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Even the provision of scheduled transport services was primarily an exercise involving collaboration between civil engineers and geographers. Indeed, scheduling transport services involved optimization of cost and efficiency based on travel demand and travel forecasting (Goetz et al., 2007). For example, to determine the suitability of a transport service in a city, studies would show cost-benefit analysis to determine how the city could economize based on the current demand of the service and its scheduling i.e. whether it should be increased or decreased. Above all, statistical techniques were applied to networks and to frequency of scheduled services in time and their spatial pattern. Amid these quantitative transport studies, some argued that it was critical to pay attention to the “mobility problems of those (in both rural and urban areas) who are dependent upon scheduled services and the inequities between them and those who have access to private transport” (Hay 2000, p. 855). Thus, these studies were informative and comprehensive from a quantitative perspective, but did not necessarily capture the experiences and mobility issues around scheduled transport services. This kind of research would require more of a qualitative approach and thus geographers criticized such studies because they missed out on what could have been significant findings capable of influencing public policy. Nonetheless, we cannot understate the significant contributions that transport geography made to the field of geography during the 1950s-1970s. It strengthened its analytical framework by combining with fields such as planning, civil engineering and economics (Keeling, 2007). As the years progressed, there was a growing inertia in transportation geography. Geographers cited the dominance of quantitative thinking as a major cause, and called for a qualitative approach to intra-urban travel to help us learn more about people’s everyday travel choices and experiences (Hall, 2010). During this time, perhaps the greatest challenge was with defining a set of theories and concepts about the spatial relationships between people and places that situate accessibility and mobility at the nucleus of human interaction (Keeling, 2007). Transport geography had been criticized by some for being a
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quiet corner of the discipline that has lost its centrality largely because it remained within the analytical framework of the 1960s (Goetz et al., 2009). As a result of its primarily quantitative focus, it was not properly aligned with how geography was changing. Positivism was no longer the dominant philosophy in the discipline, post-positivism was becoming more important. Sub-disciplines such as urban geography, feminist geography, cultural geography, critical geography and Marxist geography started to receive more scholarly attention and influence in the wider discipline. What is more, these sub-disciplines provided insightful critique and analysis of positivist geography and discussed the value in embracing qualitative research (Barnes, 2000). Transport geography had its own conundrum in that it was a sub-discipline with great potential to employ qualitative research but this was not widely supported. Transport geography had no relationship with these topics and thus some called it “a quiet and moribund corner of the discipline” (Goetz et al., 2007, p. 327). Thus, the sub-discipline was looking for ways to re-integrate and demonstrate its relevance to geographical research. Examples of transport geography’s re-emergence will be illustrated in the next section.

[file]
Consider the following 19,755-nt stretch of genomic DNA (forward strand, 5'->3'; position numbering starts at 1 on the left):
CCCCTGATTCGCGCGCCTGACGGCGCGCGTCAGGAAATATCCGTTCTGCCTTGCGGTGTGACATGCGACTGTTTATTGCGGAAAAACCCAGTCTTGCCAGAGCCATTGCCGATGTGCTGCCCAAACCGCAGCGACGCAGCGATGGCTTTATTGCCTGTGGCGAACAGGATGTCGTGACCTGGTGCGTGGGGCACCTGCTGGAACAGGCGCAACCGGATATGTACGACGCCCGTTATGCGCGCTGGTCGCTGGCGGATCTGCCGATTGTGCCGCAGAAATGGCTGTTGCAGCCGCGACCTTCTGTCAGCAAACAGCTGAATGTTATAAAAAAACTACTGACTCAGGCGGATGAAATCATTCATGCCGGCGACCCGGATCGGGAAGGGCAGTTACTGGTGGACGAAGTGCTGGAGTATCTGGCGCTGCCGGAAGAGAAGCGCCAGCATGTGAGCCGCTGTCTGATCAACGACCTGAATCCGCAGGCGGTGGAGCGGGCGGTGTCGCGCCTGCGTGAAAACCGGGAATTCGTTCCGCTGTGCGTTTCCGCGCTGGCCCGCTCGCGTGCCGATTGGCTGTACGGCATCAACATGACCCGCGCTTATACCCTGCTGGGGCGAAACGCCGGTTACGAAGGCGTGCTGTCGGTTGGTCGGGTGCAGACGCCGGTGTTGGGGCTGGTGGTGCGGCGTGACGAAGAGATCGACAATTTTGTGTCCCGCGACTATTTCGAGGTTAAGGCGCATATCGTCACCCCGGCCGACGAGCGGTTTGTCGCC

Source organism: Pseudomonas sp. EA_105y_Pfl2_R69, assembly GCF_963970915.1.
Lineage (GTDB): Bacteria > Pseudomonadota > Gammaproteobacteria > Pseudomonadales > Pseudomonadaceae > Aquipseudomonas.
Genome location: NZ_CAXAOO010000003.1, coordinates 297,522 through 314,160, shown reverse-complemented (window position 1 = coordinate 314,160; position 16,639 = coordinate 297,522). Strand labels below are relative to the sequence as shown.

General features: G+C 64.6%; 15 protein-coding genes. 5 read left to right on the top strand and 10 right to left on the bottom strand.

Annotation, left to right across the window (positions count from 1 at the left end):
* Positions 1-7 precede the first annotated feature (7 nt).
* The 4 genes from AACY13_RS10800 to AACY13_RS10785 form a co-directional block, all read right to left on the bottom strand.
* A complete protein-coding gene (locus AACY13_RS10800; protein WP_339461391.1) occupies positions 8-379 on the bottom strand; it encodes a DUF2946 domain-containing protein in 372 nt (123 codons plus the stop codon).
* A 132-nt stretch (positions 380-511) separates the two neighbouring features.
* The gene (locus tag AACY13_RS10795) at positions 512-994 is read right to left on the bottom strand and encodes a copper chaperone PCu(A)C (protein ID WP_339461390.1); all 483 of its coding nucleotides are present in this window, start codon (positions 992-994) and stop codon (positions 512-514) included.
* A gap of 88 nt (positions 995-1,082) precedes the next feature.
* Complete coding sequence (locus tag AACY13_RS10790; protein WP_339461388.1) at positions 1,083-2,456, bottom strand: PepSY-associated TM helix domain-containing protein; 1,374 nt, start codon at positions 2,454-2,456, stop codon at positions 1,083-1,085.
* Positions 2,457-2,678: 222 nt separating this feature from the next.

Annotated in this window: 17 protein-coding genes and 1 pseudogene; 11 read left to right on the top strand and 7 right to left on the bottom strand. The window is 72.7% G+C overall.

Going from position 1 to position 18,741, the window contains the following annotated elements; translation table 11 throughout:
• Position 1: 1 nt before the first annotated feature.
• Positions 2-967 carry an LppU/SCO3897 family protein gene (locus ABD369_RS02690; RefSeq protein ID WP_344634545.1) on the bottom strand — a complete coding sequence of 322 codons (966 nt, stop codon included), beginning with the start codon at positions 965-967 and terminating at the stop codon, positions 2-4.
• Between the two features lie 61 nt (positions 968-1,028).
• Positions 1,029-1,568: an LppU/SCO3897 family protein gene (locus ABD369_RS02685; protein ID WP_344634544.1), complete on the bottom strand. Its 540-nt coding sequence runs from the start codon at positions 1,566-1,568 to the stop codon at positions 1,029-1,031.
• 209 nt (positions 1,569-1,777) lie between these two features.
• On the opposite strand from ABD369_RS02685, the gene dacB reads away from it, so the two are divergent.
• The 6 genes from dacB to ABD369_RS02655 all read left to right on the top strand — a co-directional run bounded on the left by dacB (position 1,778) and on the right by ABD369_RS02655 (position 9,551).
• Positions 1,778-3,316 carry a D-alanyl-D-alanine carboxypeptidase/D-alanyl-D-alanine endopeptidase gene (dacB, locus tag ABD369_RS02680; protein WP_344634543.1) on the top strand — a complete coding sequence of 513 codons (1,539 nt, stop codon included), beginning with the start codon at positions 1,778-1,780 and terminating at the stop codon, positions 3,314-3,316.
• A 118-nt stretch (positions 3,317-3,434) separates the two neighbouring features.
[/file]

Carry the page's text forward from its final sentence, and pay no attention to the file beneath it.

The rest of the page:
An Evolving sub-discipline
In geography, the post-1970s was an era of pluralism where sub-disciplines like transport geography moved beyond just model building, analytical-empirical methods and quantification (Goetz et al., 2007). This era was one of post-positivism with the rise of studies focusing on behaviour, humanistic-cultural and even Marxist social theory. Throughout the latter half of the 20th century, there was a rise in transport-oriented journals (Goetz et al., 2007). These journals would include Progress in Human Geography, The Professional Geographer, Environment & Planning A and Economic Geography. These journals started to address questions around accessibility and mobility which are arguably the two fundamental dimensions of transport geography research. Bigger questions started to come to the fore regarding sustainable transport, people’s access to public transportation, the effects of commuting on quality of life, and the growing
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importance of understanding transportation’s link to global climate change. Goetz et al. (2007) provide evidence showing how transport geography reinvigorated its importance in the wider discipline. Figure 1. Transport-oriented research in top geography journals (1996-2006). Journal
1. 2. 3. 4. 5. Progress in Human Geography Transaction, IBG Environment and Planning D Political Geography Annals of the Association of American Geographers 6. Antipode 7. Economic Geography 8. Environment and Planning A 9. Area 10.The Professional Geographer 11.Geoforum 12.Urban Geography

No. of transport geography articles
7 5 6 5 13 4 14 91 13 30 18 9 225 (4.5% of journal capacity)

Total